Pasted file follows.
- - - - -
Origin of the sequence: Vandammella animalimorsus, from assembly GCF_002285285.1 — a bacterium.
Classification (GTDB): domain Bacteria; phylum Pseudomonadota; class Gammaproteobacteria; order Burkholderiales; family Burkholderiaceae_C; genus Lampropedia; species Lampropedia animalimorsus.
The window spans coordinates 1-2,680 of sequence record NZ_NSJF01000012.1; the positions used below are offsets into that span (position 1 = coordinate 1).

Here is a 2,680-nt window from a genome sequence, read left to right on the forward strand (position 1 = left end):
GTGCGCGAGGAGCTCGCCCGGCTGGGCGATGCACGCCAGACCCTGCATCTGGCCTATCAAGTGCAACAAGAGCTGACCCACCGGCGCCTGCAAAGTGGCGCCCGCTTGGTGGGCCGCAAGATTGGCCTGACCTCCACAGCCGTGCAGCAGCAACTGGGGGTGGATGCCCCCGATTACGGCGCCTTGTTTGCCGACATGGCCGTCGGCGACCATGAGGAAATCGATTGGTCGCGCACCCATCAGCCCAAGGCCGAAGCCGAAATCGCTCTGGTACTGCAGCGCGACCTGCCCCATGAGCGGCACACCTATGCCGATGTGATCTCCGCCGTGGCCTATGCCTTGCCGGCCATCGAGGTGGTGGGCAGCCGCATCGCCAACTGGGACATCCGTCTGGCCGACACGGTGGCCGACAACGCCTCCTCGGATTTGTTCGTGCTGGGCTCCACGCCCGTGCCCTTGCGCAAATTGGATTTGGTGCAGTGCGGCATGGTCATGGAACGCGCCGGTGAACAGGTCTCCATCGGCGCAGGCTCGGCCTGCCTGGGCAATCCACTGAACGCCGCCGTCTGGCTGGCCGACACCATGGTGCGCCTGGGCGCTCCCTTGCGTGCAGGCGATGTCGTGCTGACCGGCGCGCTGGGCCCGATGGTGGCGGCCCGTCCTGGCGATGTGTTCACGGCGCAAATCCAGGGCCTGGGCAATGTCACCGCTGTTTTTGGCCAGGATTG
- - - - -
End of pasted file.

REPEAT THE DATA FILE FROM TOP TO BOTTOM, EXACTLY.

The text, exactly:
Origin of the sequence: Vandammella animalimorsus, from assembly GCF_002285285.1 — a bacterium.
Classification (GTDB): domain Bacteria; phylum Pseudomonadota; class Gammaproteobacteria; order Burkholderiales; family Burkholderiaceae_C; genus Lampropedia; species Lampropedia animalimorsus.
The window spans coordinates 1-2,680 of sequence record NZ_NSJF01000012.1; the positions used below are offsets into that span (position 1 = coordinate 1).

Here is a 2,680-nt window from a genome sequence, read left to right on the forward strand (position 1 = left end):
GTGCGCGAGGAGCTCGCCCGGCTGGGCGATGCACGCCAGACCCTGCATCTGGCCTATCAAGTGCAACAAGAGCTGACCCACCGGCGCCTGCAAAGTGGCGCCCGCTTGGTGGGCCGCAAGATTGGCCTGACCTCCACAGCCGTGCAGCAGCAACTGGGGGTGGATGCCCCCGATTACGGCGCCTTGTTTGCCGACATGGCCGTCGGCGACCATGAGGAAATCGATTGGTCGCGCACCCATCAGCCCAAGGCCGAAGCCGAAATCGCTCTGGTACTGCAGCGCGACCTGCCCCATGAGCGGCACACCTATGCCGATGTGATCTCCGCCGTGGCCTATGCCTTGCCGGCCATCGAGGTGGTGGGCAGCCGCATCGCCAACTGGGACATCCGTCTGGCCGACACGGTGGCCGACAACGCCTCCTCGGATTTGTTCGTGCTGGGCTCCACGCCCGTGCCCTTGCGCAAATTGGATTTGGTGCAGTGCGGCATGGTCATGGAACGCGCCGGTGAACAGGTCTCCATCGGCGCAGGCTCGGCCTGCCTGGGCAATCCACTGAACGCCGCCGTCTGGCTGGCCGACACCATGGTGCGCCTGGGCGCTCCCTTGCGTGCAGGCGATGTCGTGCTGACCGGCGCGCTGGGCCCGATGGTGGCGGCCCGTCCTGGCGATGTGTTCACGGCGCAAATCCAGGGCCTGGGCAATGTCACCGCTGTTTTTGGCCAGGATTG